Global transcriptome and deletome profiles of yeast exposed to transition metals.
Yong Hwan Jin, Paul E Dunlap, Sandra J McBride, Hanan Al-Refai, Pierre R Bushel, Jonathan H Freedman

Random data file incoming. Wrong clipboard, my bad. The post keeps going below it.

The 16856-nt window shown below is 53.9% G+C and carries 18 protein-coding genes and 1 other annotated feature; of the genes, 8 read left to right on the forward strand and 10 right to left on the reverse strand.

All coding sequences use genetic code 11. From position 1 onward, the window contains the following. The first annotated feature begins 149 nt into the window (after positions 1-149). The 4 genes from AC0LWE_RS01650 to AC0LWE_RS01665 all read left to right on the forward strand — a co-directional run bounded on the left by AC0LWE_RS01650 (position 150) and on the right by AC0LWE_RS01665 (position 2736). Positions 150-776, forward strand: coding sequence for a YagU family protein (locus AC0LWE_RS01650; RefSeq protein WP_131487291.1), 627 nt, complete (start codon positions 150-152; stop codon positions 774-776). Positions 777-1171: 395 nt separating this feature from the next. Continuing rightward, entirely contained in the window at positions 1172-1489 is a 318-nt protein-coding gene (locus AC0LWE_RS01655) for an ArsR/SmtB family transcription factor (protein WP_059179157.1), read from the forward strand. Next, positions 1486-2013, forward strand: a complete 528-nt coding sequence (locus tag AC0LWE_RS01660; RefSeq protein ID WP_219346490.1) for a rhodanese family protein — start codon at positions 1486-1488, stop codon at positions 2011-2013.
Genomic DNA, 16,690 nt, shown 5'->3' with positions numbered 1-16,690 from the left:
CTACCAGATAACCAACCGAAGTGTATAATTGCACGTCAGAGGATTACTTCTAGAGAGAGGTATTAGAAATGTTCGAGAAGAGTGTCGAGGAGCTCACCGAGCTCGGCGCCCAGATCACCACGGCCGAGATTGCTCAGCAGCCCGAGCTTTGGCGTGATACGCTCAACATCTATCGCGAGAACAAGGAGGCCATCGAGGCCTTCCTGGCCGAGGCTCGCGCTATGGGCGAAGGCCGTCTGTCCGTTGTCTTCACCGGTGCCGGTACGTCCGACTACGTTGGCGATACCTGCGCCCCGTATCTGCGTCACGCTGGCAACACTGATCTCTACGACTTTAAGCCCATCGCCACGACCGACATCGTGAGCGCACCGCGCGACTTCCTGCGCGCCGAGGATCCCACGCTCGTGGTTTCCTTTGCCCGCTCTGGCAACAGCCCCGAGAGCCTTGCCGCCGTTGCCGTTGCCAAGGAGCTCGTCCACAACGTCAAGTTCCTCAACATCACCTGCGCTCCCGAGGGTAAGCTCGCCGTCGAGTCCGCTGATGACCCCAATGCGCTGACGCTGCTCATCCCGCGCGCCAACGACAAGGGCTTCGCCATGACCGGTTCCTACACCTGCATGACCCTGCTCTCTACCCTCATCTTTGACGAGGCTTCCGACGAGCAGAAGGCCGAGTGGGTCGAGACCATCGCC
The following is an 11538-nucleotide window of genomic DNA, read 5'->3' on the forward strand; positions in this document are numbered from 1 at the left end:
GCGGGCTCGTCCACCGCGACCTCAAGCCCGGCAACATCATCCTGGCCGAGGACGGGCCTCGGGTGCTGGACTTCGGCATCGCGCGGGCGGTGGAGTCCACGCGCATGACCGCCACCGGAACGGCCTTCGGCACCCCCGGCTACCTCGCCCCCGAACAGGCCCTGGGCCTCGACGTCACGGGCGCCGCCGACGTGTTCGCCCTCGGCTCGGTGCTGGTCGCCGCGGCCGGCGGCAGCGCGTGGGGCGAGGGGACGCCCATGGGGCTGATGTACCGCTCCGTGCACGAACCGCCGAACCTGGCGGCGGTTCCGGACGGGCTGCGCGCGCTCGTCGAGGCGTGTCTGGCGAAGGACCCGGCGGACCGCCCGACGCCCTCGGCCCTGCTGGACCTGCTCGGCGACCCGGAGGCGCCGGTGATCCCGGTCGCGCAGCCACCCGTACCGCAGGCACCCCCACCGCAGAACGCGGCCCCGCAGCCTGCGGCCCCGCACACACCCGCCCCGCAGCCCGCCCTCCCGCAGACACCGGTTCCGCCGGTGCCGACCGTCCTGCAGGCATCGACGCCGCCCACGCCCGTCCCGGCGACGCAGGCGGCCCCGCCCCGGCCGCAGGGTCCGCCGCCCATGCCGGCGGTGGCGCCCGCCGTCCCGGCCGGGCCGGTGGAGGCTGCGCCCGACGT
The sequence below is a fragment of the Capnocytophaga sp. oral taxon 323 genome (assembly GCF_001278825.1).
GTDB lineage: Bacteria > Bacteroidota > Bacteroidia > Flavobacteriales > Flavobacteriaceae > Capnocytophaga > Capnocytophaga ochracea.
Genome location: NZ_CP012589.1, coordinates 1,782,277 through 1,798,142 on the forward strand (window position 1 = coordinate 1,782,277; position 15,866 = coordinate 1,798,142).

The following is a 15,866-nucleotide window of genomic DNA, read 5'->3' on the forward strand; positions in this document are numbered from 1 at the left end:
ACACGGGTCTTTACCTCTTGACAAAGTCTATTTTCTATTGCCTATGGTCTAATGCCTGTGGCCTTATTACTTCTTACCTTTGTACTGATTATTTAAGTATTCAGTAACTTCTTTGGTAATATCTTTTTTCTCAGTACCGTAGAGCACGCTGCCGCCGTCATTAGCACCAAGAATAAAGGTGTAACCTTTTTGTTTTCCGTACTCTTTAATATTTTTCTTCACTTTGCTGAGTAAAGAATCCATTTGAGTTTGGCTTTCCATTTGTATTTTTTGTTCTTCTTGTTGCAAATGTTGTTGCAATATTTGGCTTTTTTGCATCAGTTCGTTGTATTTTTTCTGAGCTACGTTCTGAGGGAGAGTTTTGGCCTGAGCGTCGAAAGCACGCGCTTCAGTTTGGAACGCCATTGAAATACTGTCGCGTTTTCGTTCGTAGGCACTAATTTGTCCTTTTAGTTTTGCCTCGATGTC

A variety of pathologies are associated with exposure to supraphysiological concentrations of essential metals and to non-essential metals and metalloids. The molecular mechanisms linking metal exposure to human pathologies have not been clearly defined. To address these gaps in our understanding of the molecular biology of transition metals, the genomic effects of exposure to Group IB (copper, silver), IIB (zinc, cadmium, mercury), VIA (chromium), and VB (arsenic) elements on the yeast Saccharomyces cerevisiae were examined. Two comprehensive sets of metal-responsive genomic profiles were generated following exposure to equi-toxic concentrations of metal: one that provides information on the transcriptional changes associated with metal exposure (transcriptome), and a second that provides information on the relationship between the expression of approximately 4,700 non-essential genes and sensitivity to metal exposure (deletome). Approximately 22% of the genome was affected by exposure to at least one metal. Principal component and cluster analyses suggest that the chemical properties of the metal are major determinants in defining the expression profile. Furthermore, cells may have developed common or convergent regulatory mechanisms to accommodate metal exposure. The transcriptome and deletome had 22 genes in common, however, comparison between Gene Ontology biological processes for the two gene sets revealed that metal stress adaptation and detoxification categories were commonly enriched. Analysis of the transcriptome and deletome identified several evolutionarily conserved, signal transduction pathways that may be involved in regulating the responses to metal exposure. In this study, we identified genes and cognate signaling pathways that respond to exposure to essential and non-essential metals. In addition, genes that are essential for survival in the presence of these metals were identified. This information will contribute to our understanding of the molecular mechanism by which organisms respond to metal stress, and could lead to an understanding of the connection between environmental stress and signal transduction pathways.
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